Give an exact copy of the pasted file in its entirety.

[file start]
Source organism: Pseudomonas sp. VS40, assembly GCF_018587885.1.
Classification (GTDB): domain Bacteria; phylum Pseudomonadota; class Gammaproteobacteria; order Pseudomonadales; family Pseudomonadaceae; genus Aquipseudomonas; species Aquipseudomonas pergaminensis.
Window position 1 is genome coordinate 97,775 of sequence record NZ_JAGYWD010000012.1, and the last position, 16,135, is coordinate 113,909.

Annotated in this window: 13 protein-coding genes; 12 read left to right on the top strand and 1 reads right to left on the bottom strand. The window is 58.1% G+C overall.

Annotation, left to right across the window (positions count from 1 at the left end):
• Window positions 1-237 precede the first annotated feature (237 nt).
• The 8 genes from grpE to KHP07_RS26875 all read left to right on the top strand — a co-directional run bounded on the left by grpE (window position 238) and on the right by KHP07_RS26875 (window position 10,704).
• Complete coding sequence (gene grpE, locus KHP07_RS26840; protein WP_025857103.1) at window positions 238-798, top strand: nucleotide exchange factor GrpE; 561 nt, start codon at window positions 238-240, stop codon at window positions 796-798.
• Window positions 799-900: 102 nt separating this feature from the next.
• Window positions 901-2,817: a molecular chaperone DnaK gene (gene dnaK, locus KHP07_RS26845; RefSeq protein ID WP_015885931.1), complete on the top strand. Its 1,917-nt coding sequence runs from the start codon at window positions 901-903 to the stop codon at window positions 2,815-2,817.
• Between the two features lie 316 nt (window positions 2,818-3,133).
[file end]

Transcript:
Source organism: Pseudomonas sp. VS40, assembly GCF_018587885.1.
Classification (GTDB): domain Bacteria; phylum Pseudomonadota; class Gammaproteobacteria; order Pseudomonadales; family Pseudomonadaceae; genus Aquipseudomonas; species Aquipseudomonas pergaminensis.
Window position 1 is genome coordinate 97,775 of sequence record NZ_JAGYWD010000012.1, and the last position, 16,135, is coordinate 113,909.

Annotated in this window: 13 protein-coding genes; 12 read left to right on the top strand and 1 reads right to left on the bottom strand. The window is 58.1% G+C overall.

Annotation, left to right across the window (positions count from 1 at the left end):
• Window positions 1-237 precede the first annotated feature (237 nt).
• The 8 genes from grpE to KHP07_RS26875 all read left to right on the top strand — a co-directional run bounded on the left by grpE (window position 238) and on the right by KHP07_RS26875 (window position 10,704).
• Complete coding sequence (gene grpE, locus KHP07_RS26840; protein WP_025857103.1) at window positions 238-798, top strand: nucleotide exchange factor GrpE; 561 nt, start codon at window positions 238-240, stop codon at window positions 796-798.
• Window positions 799-900: 102 nt separating this feature from the next.
• Window positions 901-2,817: a molecular chaperone DnaK gene (gene dnaK, locus KHP07_RS26845; RefSeq protein ID WP_015885931.1), complete on the top strand. Its 1,917-nt coding sequence runs from the start codon at window positions 901-903 to the stop codon at window positions 2,815-2,817.
• Between the two features lie 316 nt (window positions 2,818-3,133).